Introducing Team Spotlight – get to know AccessHE


Here at AccessHE, we work hard. We support young people, regardless of their background or circumstance, to progress into, successfully through, and out of, higher education (HE).

But who exactly is “we“?

Introducing Team Spotlight – a light-hearted addition to our monthly Connect e-bulletin (open to all – subscribe to it here) where you can learn about who we are at AccessHE and what we’ve been up to in the past month.

This month our spotlight shone to reveal… the personalities, music tastes, wise words and motivations of the team.

Describe your role in 1 sentence.

Tanyel: Through our action forums, I help our members raise aspirations, ensure success and achieve outcomes for underrepresented groups in, or thinking about entering, HE.

Richard: As AccessHE Deputy Head, I oversee the operational delivery of AccessHE’s projects and take a lead role in engagement with members, partners and potential collaborators.

Vanessa: I work on the AccessHE Online Project, a suite of online courses aimed at learners in year 9 and above, the production of the AccessHE Creative HE Apply Guide, an information, advice and guidance resource for young people wishing to pursue a Creative Arts subject at higher education level; and the AccessHE Summer School programme.

Naz: I work on the AccessHE London NCOP with my colleagues Barbora, Kay and Teni which includes the delivery of taster sessions delivered by our member HEIs and partner organisations to our cohorts of Y9 – Y13 students.

Finish the sentence: “I do what I do because…”

Tanyel: Coming from an underrepresented background myself, I fully believe that opportunity, education or careers, should be based on merit, not how much your family earns or the area you grew up in. It’s important to remove barriers and build confidence in young people, making them realise HE and the opportunities it gives you are attainable rather than an unreachable dream.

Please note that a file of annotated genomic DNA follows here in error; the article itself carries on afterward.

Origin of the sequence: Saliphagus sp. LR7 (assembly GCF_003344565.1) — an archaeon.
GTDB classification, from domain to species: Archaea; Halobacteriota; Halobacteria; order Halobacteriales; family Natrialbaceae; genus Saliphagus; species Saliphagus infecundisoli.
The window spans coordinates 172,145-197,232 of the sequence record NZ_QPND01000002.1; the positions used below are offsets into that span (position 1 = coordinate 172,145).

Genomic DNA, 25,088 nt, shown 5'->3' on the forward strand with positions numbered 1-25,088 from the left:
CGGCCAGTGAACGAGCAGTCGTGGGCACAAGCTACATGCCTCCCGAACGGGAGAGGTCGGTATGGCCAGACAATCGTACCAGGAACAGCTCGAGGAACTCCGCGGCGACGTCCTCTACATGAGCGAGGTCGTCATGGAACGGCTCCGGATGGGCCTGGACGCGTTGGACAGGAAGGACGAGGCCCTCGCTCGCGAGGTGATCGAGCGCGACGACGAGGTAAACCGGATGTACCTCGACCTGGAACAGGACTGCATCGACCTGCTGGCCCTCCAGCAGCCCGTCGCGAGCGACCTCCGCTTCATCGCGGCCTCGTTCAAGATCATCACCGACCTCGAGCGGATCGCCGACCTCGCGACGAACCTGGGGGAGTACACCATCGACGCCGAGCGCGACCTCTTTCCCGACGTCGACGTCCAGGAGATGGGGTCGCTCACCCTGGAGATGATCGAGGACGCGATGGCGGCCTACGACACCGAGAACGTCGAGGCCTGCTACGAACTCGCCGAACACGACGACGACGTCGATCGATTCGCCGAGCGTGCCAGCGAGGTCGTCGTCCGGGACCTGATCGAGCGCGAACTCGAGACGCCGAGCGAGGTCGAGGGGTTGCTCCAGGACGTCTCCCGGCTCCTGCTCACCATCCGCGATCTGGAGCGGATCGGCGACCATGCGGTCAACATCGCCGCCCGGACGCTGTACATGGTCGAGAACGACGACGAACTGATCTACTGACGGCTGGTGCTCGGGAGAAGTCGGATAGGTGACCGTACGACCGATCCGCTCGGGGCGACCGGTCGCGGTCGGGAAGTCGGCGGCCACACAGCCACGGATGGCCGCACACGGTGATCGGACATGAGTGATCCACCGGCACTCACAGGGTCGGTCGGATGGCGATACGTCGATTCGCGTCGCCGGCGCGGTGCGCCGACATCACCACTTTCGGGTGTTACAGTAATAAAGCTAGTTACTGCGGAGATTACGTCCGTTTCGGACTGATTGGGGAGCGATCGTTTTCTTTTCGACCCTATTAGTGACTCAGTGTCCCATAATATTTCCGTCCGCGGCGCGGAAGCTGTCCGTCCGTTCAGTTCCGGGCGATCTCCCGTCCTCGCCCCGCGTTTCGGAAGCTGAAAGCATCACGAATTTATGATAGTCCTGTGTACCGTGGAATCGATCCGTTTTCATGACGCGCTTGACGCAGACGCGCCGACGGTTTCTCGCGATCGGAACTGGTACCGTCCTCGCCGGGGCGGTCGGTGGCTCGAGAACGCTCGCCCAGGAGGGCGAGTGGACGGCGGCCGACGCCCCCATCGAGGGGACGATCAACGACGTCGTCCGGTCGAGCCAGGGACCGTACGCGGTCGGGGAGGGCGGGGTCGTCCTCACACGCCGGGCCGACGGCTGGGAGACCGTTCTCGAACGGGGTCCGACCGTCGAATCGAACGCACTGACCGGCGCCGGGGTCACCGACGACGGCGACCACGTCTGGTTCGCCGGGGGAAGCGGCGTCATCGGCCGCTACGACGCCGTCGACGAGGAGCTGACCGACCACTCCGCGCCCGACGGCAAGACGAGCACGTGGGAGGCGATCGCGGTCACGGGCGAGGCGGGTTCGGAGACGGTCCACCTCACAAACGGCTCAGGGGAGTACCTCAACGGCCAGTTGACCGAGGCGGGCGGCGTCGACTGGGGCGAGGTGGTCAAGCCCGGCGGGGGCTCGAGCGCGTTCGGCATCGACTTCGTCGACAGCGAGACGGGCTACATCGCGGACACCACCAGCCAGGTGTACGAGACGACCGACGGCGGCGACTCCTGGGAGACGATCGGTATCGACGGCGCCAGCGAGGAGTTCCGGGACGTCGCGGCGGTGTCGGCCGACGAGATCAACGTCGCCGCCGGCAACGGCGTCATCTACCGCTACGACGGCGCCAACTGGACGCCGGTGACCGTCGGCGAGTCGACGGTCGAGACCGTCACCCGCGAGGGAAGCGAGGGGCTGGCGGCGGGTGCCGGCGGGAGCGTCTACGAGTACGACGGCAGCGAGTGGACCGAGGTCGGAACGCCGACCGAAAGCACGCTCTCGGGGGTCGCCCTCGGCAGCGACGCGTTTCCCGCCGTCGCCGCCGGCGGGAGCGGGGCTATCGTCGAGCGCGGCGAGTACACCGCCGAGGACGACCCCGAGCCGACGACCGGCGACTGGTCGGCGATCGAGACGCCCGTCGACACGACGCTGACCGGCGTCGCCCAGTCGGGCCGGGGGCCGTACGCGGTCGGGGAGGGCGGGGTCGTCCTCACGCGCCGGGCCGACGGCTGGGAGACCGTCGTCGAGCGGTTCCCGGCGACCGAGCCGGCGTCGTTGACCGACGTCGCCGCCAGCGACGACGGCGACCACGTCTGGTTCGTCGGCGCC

Vanessa: I do what I do because, being from an immigrant background with no history of HE and having grown up in an environment where conversations around HE were not common, I know first-hand some of the barriers that might impact participation in HE. 

Richard: I have always had an interest in widening access and providing opportunities to underrepresented young people, stemming from my own university days when I was a student ambassador in Leeds.

What song would be the soundtrack to your life and why?

Teni: This is a difficult question. There’s honestly too many songs to choose from. How am I meant to pick one?! I need a whole album to be honest. If I HAD to pick one, I’d go with Greatest Day by Take That. To me it’s about living each day to the fullest and making the most of life and that’s something I hope to do.

Tanyel: Love Yourz by J. Cole – a song with an uplifting message reminding us that health, happiness and loved ones are the most important things in this world. Or A Pencil Full of Lead by Paolo Nutini. You cannot help but smile while listening to it!

Vanessa: Shine On You Crazy Diamond by Pink Floyd – because it’s a song about continuing to be yourself and thrive, even if others would hold you down or try to change you.

If you could go back and meet your 16-year-old self, facing decisions about your future education/career, what advice would you give?

Vanessa: I would tell my 16-year-old self that it’s not all academic. Keep up the saxophone lessons, get involved in more clubs and societies at college and later at HE. This will help keep you well-rounded stop you from living for the grade. Also, take that Latin course at college… or you’ll find yourself in autumn 2018 beginning a PhD in Medieval History and having to learn it from scratch!

Barbora: I would tell 16-year-old B to plan ahead, get in touch with and learn from the people who have a career which I am aspiring towards and to persevere.

Kay: Don’t be afraid to create opportunities and take chances. Keep a notebook to record the dates of experiences / courses / job roles so you have the information easily at hand. Seek out songs to represent your life (and to play at your funeral!)

Naz: Keep your options open!